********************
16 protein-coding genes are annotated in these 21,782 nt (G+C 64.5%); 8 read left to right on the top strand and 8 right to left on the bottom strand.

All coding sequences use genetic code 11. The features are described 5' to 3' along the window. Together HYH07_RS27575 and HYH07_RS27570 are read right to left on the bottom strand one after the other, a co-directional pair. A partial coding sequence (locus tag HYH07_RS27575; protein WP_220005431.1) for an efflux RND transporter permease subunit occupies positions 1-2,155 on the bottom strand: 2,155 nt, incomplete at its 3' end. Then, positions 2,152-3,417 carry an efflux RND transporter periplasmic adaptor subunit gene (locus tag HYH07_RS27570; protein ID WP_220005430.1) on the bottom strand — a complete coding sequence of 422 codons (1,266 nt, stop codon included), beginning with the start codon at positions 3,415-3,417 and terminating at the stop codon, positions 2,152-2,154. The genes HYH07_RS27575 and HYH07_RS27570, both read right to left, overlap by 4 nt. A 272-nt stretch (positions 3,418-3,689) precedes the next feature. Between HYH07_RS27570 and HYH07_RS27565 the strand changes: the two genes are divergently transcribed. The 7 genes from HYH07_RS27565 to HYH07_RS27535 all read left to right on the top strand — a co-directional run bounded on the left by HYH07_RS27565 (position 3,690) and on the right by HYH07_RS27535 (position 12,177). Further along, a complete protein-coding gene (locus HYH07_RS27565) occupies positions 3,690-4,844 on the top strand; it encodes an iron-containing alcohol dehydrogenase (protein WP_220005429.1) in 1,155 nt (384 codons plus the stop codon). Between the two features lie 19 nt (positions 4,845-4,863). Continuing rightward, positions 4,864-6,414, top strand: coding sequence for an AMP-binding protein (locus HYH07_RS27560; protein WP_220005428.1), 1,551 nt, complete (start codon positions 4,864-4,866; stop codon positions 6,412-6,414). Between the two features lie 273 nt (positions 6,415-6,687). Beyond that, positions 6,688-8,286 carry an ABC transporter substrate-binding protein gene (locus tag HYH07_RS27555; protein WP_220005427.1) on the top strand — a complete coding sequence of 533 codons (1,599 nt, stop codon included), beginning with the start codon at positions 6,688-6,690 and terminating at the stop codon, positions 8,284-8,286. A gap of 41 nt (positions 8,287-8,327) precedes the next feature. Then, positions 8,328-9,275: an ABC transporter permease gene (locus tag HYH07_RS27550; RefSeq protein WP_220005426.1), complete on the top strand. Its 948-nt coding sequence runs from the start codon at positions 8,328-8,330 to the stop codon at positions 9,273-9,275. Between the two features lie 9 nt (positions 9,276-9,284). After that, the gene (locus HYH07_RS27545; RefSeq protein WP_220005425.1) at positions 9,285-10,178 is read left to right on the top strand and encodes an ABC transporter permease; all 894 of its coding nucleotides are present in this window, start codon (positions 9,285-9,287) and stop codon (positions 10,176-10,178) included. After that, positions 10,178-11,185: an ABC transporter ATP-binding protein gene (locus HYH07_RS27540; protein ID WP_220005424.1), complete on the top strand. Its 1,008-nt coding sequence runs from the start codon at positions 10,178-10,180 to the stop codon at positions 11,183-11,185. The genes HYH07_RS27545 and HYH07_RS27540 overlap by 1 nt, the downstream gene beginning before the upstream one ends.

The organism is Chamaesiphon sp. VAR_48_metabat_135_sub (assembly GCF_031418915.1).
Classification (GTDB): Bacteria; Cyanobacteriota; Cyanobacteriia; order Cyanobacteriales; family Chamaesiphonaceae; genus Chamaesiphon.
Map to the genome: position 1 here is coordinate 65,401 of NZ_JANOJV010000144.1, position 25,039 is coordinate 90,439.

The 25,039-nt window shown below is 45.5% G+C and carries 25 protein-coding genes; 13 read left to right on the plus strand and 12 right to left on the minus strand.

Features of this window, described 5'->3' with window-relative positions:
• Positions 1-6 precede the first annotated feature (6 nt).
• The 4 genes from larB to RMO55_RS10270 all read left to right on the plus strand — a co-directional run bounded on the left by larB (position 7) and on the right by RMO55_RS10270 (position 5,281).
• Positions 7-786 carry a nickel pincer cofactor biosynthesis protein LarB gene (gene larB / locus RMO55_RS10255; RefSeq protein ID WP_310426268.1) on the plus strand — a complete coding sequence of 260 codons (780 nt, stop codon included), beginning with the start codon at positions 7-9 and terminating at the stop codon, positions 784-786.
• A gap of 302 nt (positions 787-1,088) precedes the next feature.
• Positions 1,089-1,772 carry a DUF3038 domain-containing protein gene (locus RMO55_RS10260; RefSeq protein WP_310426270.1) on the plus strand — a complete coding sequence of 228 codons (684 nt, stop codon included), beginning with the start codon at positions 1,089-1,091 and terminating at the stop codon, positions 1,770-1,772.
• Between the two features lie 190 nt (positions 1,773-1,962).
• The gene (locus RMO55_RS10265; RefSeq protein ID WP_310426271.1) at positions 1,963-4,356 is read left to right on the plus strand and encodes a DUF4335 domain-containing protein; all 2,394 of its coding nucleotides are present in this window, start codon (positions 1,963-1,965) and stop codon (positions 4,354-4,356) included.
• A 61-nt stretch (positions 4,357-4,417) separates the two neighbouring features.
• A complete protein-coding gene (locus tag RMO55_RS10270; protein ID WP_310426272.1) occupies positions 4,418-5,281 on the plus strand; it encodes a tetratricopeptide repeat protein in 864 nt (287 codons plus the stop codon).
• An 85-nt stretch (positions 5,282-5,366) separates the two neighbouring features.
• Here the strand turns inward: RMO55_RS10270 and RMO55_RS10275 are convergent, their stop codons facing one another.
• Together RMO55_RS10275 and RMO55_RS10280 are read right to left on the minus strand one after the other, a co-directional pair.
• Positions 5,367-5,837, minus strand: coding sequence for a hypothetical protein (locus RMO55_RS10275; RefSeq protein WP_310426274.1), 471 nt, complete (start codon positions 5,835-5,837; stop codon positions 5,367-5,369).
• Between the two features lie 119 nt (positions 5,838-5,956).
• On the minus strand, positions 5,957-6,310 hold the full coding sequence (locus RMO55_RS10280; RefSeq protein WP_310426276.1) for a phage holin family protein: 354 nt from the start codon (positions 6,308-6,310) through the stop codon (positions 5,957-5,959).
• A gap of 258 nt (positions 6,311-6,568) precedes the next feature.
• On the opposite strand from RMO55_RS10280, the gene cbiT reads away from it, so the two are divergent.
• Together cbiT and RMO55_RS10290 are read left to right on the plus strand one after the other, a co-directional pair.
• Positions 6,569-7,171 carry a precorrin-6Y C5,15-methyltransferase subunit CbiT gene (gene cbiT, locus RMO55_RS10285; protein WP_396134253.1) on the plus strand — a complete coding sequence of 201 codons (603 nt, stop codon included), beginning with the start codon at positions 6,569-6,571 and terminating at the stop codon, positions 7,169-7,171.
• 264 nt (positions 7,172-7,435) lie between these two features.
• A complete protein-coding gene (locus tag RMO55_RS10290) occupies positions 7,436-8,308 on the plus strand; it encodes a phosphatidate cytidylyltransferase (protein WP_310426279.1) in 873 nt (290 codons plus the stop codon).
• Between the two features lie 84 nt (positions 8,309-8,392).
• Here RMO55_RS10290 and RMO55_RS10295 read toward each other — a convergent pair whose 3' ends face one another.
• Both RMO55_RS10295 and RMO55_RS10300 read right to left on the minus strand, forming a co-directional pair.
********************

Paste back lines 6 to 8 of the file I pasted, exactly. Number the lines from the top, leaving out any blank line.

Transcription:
The 25,039-nt window shown below is 45.5% G+C and carries 25 protein-coding genes; 13 read left to right on the plus strand and 12 right to left on the minus strand.

Features of this window, described 5'->3' with window-relative positions:
• Positions 1-6 precede the first annotated feature (6 nt).